Covered bonds typically have a higher credit rating than that of the issuer because: the cover pools are usually comprised of high-quality assets such as prime mortgages; covered bondholders rank above unsecured creditors; and extra collateral is held in the cover pool. Australian banks' covered bonds have consistently been rated AAA, which has allowed the banks to attract new funding from investors with AAA mandates. There is some evidence that covered bonds have allowed Australian banks to access a geographically more diverse investor base; for example, central banks in some Asian countries have purchased some of these bonds. Demand has also come from foreign banks in jurisdictions where covered bonds are eligible to count as liquid assets under the Basel III liquidity rules.

The existence of depositor preference in Australia has meant that Australian ADIs have historically been prevented from issuing covered bonds. The reason was that covered bondholders would have preferential access to the cover pool, thereby subordinating the claims of other unsecured creditors, including depositors, over those assets (Turner 2011). There is a cap on covered bond issuance by ADIs to limit the subordination of depositors to covered bond investors. An ADI must limit the value of its cover pools to a maximum of 8 per cent of its assets in Australia. At present, each of the major banks have utilised roughly one-third of this limit. While there is some variation across banks, Australian ADIs have set their cover pools at close to 120 per cent of the value of covered bonds; this implies that covered bonds could provide up to around 6¾ per cent of total on-balance sheet funding for Australian assets.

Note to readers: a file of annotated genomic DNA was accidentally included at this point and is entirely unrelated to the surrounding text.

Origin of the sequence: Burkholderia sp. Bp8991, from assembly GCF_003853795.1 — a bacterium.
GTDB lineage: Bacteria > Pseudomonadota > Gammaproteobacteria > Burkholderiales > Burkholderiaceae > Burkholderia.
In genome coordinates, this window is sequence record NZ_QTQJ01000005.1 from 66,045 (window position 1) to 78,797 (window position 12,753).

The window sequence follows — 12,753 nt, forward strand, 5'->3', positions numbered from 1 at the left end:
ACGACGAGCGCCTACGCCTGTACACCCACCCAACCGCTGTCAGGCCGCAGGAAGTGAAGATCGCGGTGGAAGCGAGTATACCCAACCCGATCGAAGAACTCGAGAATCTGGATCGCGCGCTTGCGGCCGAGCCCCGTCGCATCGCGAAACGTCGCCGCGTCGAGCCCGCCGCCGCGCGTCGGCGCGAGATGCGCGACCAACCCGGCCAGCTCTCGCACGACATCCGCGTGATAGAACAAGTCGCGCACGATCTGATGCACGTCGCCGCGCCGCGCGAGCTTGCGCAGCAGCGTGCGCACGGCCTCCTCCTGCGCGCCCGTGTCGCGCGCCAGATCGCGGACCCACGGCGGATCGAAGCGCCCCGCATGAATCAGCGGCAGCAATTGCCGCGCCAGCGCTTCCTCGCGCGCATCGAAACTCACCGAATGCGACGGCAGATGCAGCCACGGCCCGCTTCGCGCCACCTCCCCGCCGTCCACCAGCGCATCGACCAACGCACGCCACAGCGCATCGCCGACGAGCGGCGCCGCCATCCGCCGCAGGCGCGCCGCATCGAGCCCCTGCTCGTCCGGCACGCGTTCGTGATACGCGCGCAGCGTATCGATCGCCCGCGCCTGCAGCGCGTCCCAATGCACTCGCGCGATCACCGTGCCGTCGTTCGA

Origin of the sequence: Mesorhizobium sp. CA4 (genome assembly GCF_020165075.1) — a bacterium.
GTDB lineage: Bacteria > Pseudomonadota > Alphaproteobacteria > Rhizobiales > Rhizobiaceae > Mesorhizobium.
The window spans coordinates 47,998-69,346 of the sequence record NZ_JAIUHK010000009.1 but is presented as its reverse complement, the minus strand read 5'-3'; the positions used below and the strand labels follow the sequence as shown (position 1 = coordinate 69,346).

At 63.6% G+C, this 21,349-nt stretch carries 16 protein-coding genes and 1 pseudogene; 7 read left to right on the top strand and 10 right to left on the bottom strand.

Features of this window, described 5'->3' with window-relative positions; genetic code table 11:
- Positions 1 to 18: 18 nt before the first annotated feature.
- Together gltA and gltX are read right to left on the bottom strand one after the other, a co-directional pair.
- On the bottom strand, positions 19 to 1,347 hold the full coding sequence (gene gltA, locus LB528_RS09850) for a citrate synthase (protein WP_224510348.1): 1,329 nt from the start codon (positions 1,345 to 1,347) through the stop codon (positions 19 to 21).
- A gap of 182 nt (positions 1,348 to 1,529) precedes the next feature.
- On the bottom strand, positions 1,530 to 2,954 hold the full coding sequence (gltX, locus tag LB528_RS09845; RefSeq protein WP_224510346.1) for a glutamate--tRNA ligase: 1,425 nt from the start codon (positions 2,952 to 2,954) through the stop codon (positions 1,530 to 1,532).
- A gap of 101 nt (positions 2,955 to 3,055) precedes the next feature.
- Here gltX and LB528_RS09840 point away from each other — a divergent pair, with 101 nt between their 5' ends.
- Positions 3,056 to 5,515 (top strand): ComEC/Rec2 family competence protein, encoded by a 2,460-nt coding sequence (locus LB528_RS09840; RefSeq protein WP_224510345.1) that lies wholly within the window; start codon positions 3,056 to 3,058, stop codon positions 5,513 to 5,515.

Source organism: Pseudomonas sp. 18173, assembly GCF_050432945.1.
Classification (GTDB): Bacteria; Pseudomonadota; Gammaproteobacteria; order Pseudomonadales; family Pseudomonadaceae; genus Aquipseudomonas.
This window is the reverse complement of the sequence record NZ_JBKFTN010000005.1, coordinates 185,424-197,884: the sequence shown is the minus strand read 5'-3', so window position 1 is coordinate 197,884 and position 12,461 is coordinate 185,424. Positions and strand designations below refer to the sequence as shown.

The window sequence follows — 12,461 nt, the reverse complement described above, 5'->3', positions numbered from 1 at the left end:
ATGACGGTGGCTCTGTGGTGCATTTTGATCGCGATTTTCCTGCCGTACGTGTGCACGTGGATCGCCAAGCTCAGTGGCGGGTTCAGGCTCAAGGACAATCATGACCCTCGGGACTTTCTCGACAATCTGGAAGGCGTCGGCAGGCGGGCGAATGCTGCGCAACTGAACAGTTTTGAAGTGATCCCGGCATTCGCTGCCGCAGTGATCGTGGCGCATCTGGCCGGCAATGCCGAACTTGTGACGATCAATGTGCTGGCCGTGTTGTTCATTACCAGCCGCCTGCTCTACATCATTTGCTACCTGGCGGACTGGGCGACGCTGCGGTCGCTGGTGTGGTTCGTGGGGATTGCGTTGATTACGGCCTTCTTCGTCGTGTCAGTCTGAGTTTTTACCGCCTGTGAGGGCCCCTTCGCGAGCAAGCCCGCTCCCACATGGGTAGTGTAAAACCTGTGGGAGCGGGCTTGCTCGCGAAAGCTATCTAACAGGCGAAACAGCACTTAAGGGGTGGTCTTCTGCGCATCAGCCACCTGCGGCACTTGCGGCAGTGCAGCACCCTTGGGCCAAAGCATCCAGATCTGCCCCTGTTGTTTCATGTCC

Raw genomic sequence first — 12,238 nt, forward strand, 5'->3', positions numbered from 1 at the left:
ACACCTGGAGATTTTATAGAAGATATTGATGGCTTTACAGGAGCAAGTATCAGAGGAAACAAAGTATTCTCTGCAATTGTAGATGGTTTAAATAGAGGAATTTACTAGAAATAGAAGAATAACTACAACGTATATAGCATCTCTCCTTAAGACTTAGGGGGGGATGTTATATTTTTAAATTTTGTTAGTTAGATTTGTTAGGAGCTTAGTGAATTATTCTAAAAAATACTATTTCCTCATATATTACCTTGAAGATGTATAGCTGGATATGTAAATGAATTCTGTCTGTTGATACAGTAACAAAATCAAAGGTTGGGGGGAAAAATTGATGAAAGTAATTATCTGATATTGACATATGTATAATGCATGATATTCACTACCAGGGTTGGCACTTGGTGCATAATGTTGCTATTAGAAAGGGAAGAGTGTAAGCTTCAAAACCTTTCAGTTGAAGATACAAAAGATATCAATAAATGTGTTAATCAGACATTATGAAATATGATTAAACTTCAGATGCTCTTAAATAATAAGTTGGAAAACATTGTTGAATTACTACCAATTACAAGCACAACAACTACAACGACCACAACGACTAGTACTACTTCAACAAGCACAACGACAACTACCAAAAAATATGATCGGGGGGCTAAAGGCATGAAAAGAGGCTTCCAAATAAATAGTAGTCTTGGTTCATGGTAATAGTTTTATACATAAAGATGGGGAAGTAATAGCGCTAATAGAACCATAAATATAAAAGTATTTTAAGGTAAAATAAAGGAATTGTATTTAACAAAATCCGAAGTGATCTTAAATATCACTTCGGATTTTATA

About $70 billion has been raised through covered bonds by Australian banks, predominantly in offshore >markets (Graph 5.39). This represents about one-quarter of the banks' wholesale debt issuance since October 2011. Covered bonds have also enabled the banks to increase the tenor of their issuance, which has helped to smooth the maturity profile of their outstanding debt. The banks have typically issued covered bonds at tenors of 5 to 10 years, compared with a norm of 3 to 5 years for their unsecured issuance. Securitisation

Over the decade leading up to the financial crisis, securitisation was a rapidly growing segment of the financial sector globally and in Australia (Graph 5.40). Securitisation was an important means of funding for smaller regional banks and some building societies and credit unions (Debelle 2009). Prior to mid 2007, regional banks securitised around one-third of their housing loans while the major banks securitised less than 10 per cent. As a result, despite their smaller size, the regional banks accounted for roughly 40 per cent of RMBS issuance whereas the major banks accounted for 20 per cent.